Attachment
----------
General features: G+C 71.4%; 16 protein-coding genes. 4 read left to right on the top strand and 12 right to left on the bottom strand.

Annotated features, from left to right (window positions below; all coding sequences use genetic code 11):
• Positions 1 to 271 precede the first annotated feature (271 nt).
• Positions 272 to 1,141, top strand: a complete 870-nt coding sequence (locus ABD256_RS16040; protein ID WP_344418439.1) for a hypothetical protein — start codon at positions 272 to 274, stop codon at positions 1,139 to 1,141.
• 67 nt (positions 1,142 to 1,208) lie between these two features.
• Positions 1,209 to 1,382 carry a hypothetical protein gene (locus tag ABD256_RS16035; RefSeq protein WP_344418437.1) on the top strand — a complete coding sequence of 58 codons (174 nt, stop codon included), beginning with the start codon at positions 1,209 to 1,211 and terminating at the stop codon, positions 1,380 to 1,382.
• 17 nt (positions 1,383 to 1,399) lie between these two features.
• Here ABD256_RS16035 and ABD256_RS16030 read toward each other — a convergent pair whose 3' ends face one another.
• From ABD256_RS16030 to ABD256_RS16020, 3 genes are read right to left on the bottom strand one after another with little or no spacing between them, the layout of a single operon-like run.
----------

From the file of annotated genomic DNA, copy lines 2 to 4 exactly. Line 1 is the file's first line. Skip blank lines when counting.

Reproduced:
Annotated features, from left to right (window positions below; all coding sequences use genetic code 11):
• Positions 1 to 271 precede the first annotated feature (271 nt).
• Positions 272 to 1,141, top strand: a complete 870-nt coding sequence (locus ABD256_RS16040; protein ID WP_344418439.1) for a hypothetical protein — start codon at positions 272 to 274, stop codon at positions 1,139 to 1,141.